Project Rosetta Stone

Nathan Smith | 23-FS-014

Project Overview

The identification of software vulnerabilities can be a laborious process which drains time and money. To expedite the time for manual static-analysis, researchers often use a class of dynamic-analysis called fuzz-testing where the application is run with various inputs to find unwarranted or vulnerable behavior in the code. While effective, fuzz-testing is limited to how effective the initial input corpus the fuzzer uses as well as the code harness which tells the fuzzer how to talk with the application is. These inefficiencies become abundantly clear when targeting applications where code is not available, where the researcher spends more time developing a better input corpus than finding vulnerabilities.

For this reason, we propose a new technique called Input Context Gathering (ICG). ICG uses taint, reaching definition, concolic, and symbolic analysis with the angr software framework to build profiles for different input types to help in recovering information about the input such as how it is read in, the types, how it is parsed, and where it is stored. Project Rosetta Stone (PRS) then creates a grammar output and provides an interface to generate an initial input corpus for fuzz-testing. To test the efficiency improvements, we constrain the targets to custom, pre-compiled Linux ELF-format executables that expect a simple structured input from a configuration file, standard input, socket input, and from the command line. For each input type, there were at least three different variations in parsing the input given. Once an input is successfully parsed, the program crashes to simulate the fuzzer has found the path we wanted it to identify. Each program was then fuzz-tested with AFL++ once with PRS and once without PRS then analyzed for runtimes until first crash.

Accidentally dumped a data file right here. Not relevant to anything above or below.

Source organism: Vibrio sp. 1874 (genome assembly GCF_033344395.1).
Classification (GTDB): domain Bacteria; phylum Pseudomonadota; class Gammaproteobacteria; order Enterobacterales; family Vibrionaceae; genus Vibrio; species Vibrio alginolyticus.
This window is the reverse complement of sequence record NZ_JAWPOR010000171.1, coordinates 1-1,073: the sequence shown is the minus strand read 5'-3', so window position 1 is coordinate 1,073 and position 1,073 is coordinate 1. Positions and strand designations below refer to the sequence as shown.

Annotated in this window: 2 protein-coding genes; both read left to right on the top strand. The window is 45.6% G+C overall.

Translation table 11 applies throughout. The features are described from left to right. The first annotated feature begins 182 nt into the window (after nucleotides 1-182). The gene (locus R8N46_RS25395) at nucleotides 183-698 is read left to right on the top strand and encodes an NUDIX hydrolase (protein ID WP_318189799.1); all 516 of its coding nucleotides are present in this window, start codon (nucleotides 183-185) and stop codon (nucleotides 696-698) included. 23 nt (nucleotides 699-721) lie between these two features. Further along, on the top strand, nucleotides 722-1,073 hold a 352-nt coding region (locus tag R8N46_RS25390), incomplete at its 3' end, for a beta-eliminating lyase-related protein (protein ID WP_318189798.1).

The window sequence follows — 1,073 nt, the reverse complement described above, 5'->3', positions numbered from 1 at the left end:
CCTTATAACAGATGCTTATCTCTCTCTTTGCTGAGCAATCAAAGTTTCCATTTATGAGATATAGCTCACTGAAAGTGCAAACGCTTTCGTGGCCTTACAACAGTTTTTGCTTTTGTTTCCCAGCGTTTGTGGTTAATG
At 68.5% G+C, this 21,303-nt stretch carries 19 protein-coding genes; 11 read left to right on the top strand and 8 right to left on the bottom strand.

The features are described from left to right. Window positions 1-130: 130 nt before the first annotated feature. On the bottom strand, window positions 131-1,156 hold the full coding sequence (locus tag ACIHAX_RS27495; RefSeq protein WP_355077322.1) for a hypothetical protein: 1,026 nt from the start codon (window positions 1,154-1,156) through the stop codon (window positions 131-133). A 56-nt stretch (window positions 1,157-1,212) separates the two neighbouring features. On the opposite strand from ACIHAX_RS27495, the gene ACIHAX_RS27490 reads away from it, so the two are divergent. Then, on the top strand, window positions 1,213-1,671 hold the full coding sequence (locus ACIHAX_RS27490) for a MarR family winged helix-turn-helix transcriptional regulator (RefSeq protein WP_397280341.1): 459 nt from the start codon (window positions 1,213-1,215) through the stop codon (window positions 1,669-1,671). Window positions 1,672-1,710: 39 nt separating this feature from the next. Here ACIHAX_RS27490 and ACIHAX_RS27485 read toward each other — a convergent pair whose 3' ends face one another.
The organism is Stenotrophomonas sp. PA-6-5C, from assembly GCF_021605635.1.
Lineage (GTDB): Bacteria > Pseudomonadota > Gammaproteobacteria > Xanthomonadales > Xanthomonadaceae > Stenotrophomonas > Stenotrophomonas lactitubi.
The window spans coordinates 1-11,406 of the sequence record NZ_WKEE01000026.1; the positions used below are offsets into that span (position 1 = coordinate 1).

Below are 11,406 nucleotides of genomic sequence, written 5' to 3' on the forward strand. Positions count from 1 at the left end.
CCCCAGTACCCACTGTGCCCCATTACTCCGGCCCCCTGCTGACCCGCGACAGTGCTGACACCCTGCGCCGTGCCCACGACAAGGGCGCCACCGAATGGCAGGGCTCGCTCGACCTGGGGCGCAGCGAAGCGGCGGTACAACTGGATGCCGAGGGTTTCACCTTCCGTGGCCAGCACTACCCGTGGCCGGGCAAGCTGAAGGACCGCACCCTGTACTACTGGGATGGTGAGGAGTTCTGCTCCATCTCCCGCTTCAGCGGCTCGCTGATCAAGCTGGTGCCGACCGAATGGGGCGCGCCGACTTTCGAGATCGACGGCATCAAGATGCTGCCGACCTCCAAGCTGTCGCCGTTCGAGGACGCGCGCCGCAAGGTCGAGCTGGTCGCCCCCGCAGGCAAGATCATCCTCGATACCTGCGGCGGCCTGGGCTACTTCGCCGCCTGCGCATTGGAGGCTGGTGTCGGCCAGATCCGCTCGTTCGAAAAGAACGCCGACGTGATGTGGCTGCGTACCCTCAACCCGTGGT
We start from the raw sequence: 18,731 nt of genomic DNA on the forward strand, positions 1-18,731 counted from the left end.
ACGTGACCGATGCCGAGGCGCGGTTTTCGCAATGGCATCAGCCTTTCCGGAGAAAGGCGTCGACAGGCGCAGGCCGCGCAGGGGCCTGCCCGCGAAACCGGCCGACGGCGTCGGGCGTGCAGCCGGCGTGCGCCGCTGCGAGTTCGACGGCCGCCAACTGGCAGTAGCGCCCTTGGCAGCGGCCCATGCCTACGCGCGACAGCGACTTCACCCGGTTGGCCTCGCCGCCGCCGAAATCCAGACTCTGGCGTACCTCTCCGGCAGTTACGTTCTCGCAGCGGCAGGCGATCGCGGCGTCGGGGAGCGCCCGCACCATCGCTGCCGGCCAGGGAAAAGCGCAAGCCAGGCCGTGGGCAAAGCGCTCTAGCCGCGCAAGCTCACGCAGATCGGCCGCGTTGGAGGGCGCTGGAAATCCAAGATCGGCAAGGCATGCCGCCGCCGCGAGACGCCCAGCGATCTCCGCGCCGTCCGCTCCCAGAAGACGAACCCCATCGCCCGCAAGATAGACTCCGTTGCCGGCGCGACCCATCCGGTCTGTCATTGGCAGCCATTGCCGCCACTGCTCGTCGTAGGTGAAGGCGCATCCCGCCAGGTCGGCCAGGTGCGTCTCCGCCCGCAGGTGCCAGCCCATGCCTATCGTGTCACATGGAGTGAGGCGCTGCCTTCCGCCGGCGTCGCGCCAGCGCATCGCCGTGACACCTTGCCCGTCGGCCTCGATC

PRS demonstrated the ability to recover expected structure for inputs into our binary test corpus for configuration file, standard input, socket input, and command line arguments. With this information, it was able to improve fuzzing performance by a considerable amount for our test corpus with some tests completing in less than 10 seconds whereas they would otherwise take hours to a couple days until the first crash.

Mission Impact

Our work aligns with initiatives targeting climate and energy security and harmonizes with the lab's mission in Integrated Deterrence and Technology Competition, thereby contributing to the enhancement of cross-domain technology analysis. Project Rosetta Stone (PRS) aligns with these objectives, providing methodological advancement in identifying vulnerabilities in pre-compiled software and shortening the time required for such identifications. PRS is foundational for extending fuzz-testing efforts in Global Security's E-program, addressing both software and firmware. Moreover, the input recovery capability, ICG, of PRS serves as a valuable technique for malware analysts for the expedited triage of threats emanating from pre-compiled applications. Several projects within the software assurance space at Lawrence Livermore National Laboratory have expressed interest in using the work. While PRS does not have its own follow-on work, the research from PRS will be continued and integrated into software assurance efforts at the lab in the new fiscal year which are funded by the Department of Energy and the Department of Homeland Security.  

Publications, Presentations, and Patents

Nathan K. Smith, "Contextual Analysis: Project Rosetta Stone"(Presentation, Cybersecurity Summer Institute, Livermore, CA, July, 2023).